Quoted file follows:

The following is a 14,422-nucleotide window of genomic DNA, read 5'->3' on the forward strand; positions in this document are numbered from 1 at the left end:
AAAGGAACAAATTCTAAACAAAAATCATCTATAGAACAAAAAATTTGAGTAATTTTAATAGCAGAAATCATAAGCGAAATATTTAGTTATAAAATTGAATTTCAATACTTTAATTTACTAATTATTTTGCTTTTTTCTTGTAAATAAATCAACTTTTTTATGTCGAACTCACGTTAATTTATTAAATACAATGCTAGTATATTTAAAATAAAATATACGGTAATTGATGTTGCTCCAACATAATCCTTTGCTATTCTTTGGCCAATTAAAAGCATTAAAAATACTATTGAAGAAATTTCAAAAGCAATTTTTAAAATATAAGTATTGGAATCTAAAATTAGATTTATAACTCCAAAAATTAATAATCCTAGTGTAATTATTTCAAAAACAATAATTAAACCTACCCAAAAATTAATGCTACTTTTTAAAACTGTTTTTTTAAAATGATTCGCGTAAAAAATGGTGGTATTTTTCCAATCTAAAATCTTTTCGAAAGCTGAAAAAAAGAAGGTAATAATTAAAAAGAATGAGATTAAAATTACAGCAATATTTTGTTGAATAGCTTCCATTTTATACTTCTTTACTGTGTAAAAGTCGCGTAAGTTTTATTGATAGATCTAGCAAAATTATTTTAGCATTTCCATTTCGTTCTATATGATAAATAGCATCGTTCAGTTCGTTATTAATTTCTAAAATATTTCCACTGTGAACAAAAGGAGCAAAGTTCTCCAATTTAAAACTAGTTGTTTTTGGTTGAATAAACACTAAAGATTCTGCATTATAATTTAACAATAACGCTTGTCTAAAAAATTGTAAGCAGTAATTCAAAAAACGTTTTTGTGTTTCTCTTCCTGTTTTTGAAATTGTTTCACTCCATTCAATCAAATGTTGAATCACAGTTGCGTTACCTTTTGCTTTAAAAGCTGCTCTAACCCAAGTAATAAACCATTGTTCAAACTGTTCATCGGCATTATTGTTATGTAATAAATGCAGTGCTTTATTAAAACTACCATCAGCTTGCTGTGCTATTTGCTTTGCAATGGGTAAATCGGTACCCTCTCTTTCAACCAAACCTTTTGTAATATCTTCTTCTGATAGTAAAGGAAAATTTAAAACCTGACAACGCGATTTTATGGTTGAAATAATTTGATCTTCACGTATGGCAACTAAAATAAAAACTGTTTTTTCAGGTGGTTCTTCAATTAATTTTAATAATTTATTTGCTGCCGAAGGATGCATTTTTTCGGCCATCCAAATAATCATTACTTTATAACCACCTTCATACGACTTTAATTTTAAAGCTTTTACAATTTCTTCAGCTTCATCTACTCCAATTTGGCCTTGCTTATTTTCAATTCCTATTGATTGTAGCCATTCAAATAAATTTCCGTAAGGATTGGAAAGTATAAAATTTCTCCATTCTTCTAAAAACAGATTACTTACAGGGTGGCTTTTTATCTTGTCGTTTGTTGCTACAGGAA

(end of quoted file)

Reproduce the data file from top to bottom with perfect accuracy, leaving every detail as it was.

The following is a 14,422-nucleotide window of genomic DNA, read 5'->3' on the forward strand; positions in this document are numbered from 1 at the left end:
AAAGGAACAAATTCTAAACAAAAATCATCTATAGAACAAAAAATTTGAGTAATTTTAATAGCAGAAATCATAAGCGAAATATTTAGTTATAAAATTGAATTTCAATACTTTAATTTACTAATTATTTTGCTTTTTTCTTGTAAATAAATCAACTTTTTTATGTCGAACTCACGTTAATTTATTAAATACAATGCTAGTATATTTAAAATAAAATATACGGTAATTGATGTTGCTCCAACATAATCCTTTGCTATTCTTTGGCCAATTAAAAGCATTAAAAATACTATTGAAGAAATTTCAAAAGCAATTTTTAAAATATAAGTATTGGAATCTAAAATTAGATTTATAACTCCAAAAATTAATAATCCTAGTGTAATTATTTCAAAAACAATAATTAAACCTACCCAAAAATTAATGCTACTTTTTAAAACTGTTTTTTTAAAATGATTCGCGTAAAAAATGGTGGTATTTTTCCAATCTAAAATCTTTTCGAAAGCTGAAAAAAAGAAGGTAATAATTAAAAAGAATGAGATTAAAATTACAGCAATATTTTGTTGAATAGCTTCCATTTTATACTTCTTTACTGTGTAAAAGTCGCGTAAGTTTTATTGATAGATCTAGCAAAATTATTTTAGCATTTCCATTTCGTTCTATATGATAAATAGCATCGTTCAGTTCGTTATTAATTTCTAAAATATTTCCACTGTGAACAAAAGGAGCAAAGTTCTCCAATTTAAAACTAGTTGTTTTTGGTTGAATAAACACTAAAGATTCTGCATTATAATTTAACAATAACGCTTGTCTAAAAAATTGTAAGCAGTAATTCAAAAAACGTTTTTGTGTTTCTCTTCCTGTTTTTGAAATTGTTTCACTCCATTCAATCAAATGTTGAATCACAGTTGCGTTACCTTTTGCTTTAAAAGCTGCTCTAACCCAAGTAATAAACCATTGTTCAAACTGTTCATCGGCATTATTGTTATGTAATAAATGCAGTGCTTTATTAAAACTACCATCAGCTTGCTGTGCTATTTGCTTTGCAATGGGTAAATCGGTACCCTCTCTTTCAACCAAACCTTTTGTAATATCTTCTTCTGATAGTAAAGGAAAATTTAAAACCTGACAACGCGATTTTATGGTTGAAATAATTTGATCTTCACGTATGGCAACTAAAATAAAAACTGTTTTTTCAGGTGGTTCTTCAATTAATTTTAATAATTTATTTGCTGCCGAAGGATGCATTTTTTCGGCCATCCAAATAATCATTACTTTATAACCACCTTCATACGACTTTAATTTTAAAGCTTTTACAATTTCTTCAGCTTCATCTACTCCAATTTGGCCTTGCTTATTTTCAATTCCTATTGATTGTAGCCATTCAAATAAATTTCCGTAAGGATTGGAAAGTATAAAATTTCTCCATTCTTCTAAAAACAGATTACTTACAGGGTGGCTTTTTATCTTGTCGTTTGTTGCTACAGGAA